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 On the left in sailing out of the bay [Carcinites] there is a small town and another harbour1 belonging to the people of the Chersonese; for in coasting along the bay, there projects towards the south a large promontory, which is a part of the great Chersonese. Upon it stands a city of the Heracleotæ, who are a colony from Heraclea2 in the Euxine; it bears the same name, Chersonesus, as the territory. It is distant from the Dniester,3 in following the coast, 4400 stadia. In this city is a temple of the Virgin, some goddess,4 after whom the promontory, which is in front of the city, at the distance of 100 stadia, is called Parthenium. It has a shrine of the goddess and a statue. Between the city5 and the promontory are three harbours; next is the Old city Chersonesus in ruins; then follows a harbour with a narrow entrance. It was called Symbolon Limen, or Signal Harbour; and here principally was carried on a system of piracy against those who took refuge in the ports. This, together with another harbour, called Ctenus,6 forms an isthmus of 40 stadia in extent. This isthmus locks in the Smaller Chersonesus, which we said was a part of the Great Chersonesus, having on it a city of the same name.
3 The ancient Tyras.
4 In speaking of the Virgin as ‘some goddess,’ it may be doubted whether Diana is here meant, or some Scythian or Eastern divinity. Parthenium, a village, is mentioned, c. 4, 5. The scene of the Iphigenia in Tauris of Euripides is laid some where on these shores.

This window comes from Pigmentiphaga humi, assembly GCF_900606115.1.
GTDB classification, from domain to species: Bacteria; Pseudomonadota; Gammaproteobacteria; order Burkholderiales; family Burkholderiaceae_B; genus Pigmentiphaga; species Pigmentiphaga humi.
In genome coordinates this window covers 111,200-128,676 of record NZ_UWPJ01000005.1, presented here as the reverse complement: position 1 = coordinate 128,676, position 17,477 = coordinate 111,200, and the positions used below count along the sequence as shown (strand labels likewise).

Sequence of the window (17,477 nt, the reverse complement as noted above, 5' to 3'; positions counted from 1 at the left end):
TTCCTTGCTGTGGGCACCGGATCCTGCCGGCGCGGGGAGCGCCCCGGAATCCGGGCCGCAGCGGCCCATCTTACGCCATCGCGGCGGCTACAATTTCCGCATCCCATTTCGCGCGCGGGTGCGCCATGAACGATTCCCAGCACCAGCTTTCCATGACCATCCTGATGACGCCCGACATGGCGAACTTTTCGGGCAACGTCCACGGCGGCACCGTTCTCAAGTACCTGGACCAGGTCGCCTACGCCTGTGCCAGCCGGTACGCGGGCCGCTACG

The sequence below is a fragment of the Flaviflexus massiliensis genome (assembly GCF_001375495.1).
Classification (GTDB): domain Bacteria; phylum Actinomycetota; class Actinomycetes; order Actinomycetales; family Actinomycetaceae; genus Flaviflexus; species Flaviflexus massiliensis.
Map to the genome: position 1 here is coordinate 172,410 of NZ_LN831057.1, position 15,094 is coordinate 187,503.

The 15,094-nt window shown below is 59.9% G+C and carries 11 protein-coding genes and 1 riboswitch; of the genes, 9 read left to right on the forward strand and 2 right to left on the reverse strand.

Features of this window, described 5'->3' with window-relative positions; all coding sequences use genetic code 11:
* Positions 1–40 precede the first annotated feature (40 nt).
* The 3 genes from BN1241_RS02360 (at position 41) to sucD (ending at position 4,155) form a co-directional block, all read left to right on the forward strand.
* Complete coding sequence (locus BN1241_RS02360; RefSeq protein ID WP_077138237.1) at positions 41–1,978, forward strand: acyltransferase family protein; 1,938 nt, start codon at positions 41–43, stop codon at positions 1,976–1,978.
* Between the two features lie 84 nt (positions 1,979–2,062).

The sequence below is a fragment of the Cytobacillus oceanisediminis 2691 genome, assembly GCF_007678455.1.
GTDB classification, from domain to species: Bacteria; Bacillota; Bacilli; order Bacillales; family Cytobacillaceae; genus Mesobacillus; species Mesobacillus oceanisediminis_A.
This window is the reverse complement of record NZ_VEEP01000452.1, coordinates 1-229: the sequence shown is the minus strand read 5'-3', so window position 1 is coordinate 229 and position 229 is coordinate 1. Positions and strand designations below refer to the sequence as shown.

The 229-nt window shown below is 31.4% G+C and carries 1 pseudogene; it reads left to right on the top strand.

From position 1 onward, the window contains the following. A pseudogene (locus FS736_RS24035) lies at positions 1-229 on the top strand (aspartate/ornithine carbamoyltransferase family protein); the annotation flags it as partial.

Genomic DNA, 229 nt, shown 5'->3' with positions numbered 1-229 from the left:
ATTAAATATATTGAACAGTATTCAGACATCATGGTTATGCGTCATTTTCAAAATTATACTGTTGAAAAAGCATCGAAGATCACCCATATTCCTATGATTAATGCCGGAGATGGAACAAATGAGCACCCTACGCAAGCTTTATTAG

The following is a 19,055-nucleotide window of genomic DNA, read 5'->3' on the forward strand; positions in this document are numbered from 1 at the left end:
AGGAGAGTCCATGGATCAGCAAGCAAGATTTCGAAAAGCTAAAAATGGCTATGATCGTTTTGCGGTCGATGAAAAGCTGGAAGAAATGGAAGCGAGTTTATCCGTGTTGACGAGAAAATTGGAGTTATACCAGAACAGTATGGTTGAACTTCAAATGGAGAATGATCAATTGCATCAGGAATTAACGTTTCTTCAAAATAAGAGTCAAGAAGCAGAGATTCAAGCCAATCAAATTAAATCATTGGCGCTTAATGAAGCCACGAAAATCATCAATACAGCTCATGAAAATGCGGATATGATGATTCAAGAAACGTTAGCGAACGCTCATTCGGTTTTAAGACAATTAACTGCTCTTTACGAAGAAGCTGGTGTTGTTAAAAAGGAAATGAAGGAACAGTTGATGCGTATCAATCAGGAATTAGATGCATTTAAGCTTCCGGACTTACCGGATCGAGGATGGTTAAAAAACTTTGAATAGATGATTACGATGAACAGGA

5 The New Chersonesus, Cape Cherson, and the three small harbours ear Khut.
6 The Heracleotic Chersonese was comprehended in the triangle formed by Ctenus, (Inkerman,) Parthenium, (Cape Cherson,) and Symbolon Limen (Baluklava). The Gulf of Ctenus is now the Gulf of Sebastopol, a name substituted for that of Akhtiar in the time of Catherine II. of Russia. On the first small bay to the west of the town of Sebastopol, was situated the New city Chersonesus, flourishing in the time of Strabo; the Old Chersonesus, described as in ruins, was situated on the small peninsula, the extreme western point of which is Cape Cherson. Both here and in various parts of the Crimea were very interesting remains of antiquity, but Dr. Clarke complains of their wanton destruction. Ctenus is probably derived from κτενώδης, ‘like a comb,’ descriptive of the indented nature of the gulf. Both Gossellin and D'Anville have mistaken the true position of the Heracleotic Chersonese.
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